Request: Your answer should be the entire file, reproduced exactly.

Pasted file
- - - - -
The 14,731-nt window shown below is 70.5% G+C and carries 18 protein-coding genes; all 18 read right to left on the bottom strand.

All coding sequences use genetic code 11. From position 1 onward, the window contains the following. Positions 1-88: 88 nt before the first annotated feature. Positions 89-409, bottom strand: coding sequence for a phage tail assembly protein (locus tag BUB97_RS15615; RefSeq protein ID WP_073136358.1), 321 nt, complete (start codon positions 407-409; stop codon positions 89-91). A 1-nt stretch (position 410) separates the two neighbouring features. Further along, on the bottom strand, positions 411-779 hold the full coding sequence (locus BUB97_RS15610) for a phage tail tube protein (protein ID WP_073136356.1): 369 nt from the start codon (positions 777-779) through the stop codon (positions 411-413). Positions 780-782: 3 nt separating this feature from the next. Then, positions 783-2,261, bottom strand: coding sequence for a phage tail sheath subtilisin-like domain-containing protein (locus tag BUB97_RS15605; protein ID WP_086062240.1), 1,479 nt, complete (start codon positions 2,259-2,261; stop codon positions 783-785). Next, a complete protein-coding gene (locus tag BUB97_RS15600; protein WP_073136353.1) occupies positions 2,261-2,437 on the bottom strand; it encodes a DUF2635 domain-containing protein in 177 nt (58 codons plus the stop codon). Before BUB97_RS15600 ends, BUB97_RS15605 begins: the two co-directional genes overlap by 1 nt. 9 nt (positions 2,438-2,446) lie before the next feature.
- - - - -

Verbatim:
The 14,731-nt window shown below is 70.5% G+C and carries 18 protein-coding genes; all 18 read right to left on the bottom strand.

All coding sequences use genetic code 11. From position 1 onward, the window contains the following. Positions 1-88: 88 nt before the first annotated feature. Positions 89-409, bottom strand: coding sequence for a phage tail assembly protein (locus tag BUB97_RS15615; RefSeq protein ID WP_073136358.1), 321 nt, complete (start codon positions 407-409; stop codon positions 89-91). A 1-nt stretch (position 410) separates the two neighbouring features. Further along, on the bottom strand, positions 411-779 hold the full coding sequence (locus BUB97_RS15610) for a phage tail tube protein (protein ID WP_073136356.1): 369 nt from the start codon (positions 777-779) through the stop codon (positions 411-413). Positions 780-782: 3 nt separating this feature from the next. Then, positions 783-2,261, bottom strand: coding sequence for a phage tail sheath subtilisin-like domain-containing protein (locus tag BUB97_RS15605; protein ID WP_086062240.1), 1,479 nt, complete (start codon positions 2,259-2,261; stop codon positions 783-785). Next, a complete protein-coding gene (locus tag BUB97_RS15600; protein WP_073136353.1) occupies positions 2,261-2,437 on the bottom strand; it encodes a DUF2635 domain-containing protein in 177 nt (58 codons plus the stop codon). Before BUB97_RS15600 ends, BUB97_RS15605 begins: the two co-directional genes overlap by 1 nt. 9 nt (positions 2,438-2,446) lie before the next feature.